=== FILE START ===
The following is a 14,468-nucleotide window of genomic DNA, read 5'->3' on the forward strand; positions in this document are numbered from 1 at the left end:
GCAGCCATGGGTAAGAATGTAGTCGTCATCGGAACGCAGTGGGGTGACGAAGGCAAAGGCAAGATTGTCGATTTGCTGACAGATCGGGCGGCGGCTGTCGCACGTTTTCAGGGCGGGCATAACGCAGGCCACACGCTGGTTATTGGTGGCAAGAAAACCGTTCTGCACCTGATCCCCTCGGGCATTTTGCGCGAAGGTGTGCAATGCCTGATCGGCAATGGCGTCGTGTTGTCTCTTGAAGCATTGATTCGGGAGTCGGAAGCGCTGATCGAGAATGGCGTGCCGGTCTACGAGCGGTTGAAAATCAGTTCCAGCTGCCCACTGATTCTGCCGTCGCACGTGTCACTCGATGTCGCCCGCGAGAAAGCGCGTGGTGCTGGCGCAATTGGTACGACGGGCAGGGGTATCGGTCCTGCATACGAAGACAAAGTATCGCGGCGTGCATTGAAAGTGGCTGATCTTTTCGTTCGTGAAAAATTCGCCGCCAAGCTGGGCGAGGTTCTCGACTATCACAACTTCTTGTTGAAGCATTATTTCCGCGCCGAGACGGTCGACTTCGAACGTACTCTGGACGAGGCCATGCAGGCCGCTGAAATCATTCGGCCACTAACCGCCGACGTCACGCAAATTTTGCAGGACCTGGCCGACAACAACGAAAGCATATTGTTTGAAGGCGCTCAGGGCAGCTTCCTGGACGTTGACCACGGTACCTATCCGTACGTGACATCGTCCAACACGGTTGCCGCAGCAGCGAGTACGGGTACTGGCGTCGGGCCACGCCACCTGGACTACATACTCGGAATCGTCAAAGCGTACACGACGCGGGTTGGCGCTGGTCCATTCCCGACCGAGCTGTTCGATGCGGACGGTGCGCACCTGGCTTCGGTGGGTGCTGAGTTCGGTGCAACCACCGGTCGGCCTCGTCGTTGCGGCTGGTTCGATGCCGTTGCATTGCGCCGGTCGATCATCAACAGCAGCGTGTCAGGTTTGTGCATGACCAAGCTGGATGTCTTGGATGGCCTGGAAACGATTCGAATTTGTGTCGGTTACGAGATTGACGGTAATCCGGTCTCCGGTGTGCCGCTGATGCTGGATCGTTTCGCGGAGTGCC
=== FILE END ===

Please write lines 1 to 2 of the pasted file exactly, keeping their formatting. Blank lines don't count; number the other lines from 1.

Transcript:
The following is a 14,468-nucleotide window of genomic DNA, read 5'->3' on the forward strand; positions in this document are numbered from 1 at the left end:
GCAGCCATGGGTAAGAATGTAGTCGTCATCGGAACGCAGTGGGGTGACGAAGGCAAAGGCAAGATTGTCGATTTGCTGACAGATCGGGCGGCGGCTGTCGCACGTTTTCAGGGCGGGCATAACGCAGGCCACACGCTGGTTATTGGTGGCAAGAAAACCGTTCTGCACCTGATCCCCTCGGGCATTTTGCGCGAAGGTGTGCAATGCCTGATCGGCAATGGCGTCGTGTTGTCTCTTGAAGCATTGATTCGGGAGTCGGAAGCGCTGATCGAGAATGGCGTGCCGGTCTACGAGCGGTTGAAAATCAGTTCCAGCTGCCCACTGATTCTGCCGTCGCACGTGTCACTCGATGTCGCCCGCGAGAAAGCGCGTGGTGCTGGCGCAATTGGTACGACGGGCAGGGGTATCGGTCCTGCATACGAAGACAAAGTATCGCGGCGTGCATTGAAAGTGGCTGATCTTTTCGTTCGTGAAAAATTCGCCGCCAAGCTGGGCGAGGTTCTCGACTATCACAACTTCTTGTTGAAGCATTATTTCCGCGCCGAGACGGTCGACTTCGAACGTACTCTGGACGAGGCCATGCAGGCCGCTGAAATCATTCGGCCACTAACCGCCGACGTCACGCAAATTTTGCAGGACCTGGCCGACAACAACGAAAGCATATTGTTTGAAGGCGCTCAGGGCAGCTTCCTGGACGTTGACCACGGTACCTATCCGTACGTGACATCGTCCAACACGGTTGCCGCAGCAGCGAGTACGGGTACTGGCGTCGGGCCACGCCACCTGGACTACATACTCGGAATCGTCAAAGCGTACACGACGCGGGTTGGCGCTGGTCCATTCCCGACCGAGCTGTTCGATGCGGACGGTGCGCACCTGGCTTCGGTGGGTGCTGAGTTCGGTGCAACCACCGGTCGGCCTCGTCGTTGCGGCTGGTTCGATGCCGTTGCATTGCGCCGGTCGATCATCAACAGCAGCGTGTCAGGTTTGTGCATGACCAAGCTGGATGTCTTGGATGGCCTGGAAACGATTCGAATTTGTGTCGGTTACGAGATTGACGGTAATCCGGTCTCCGGTGTGCCGCTGATGCTGGATCGTTTCGCGGAGTGCC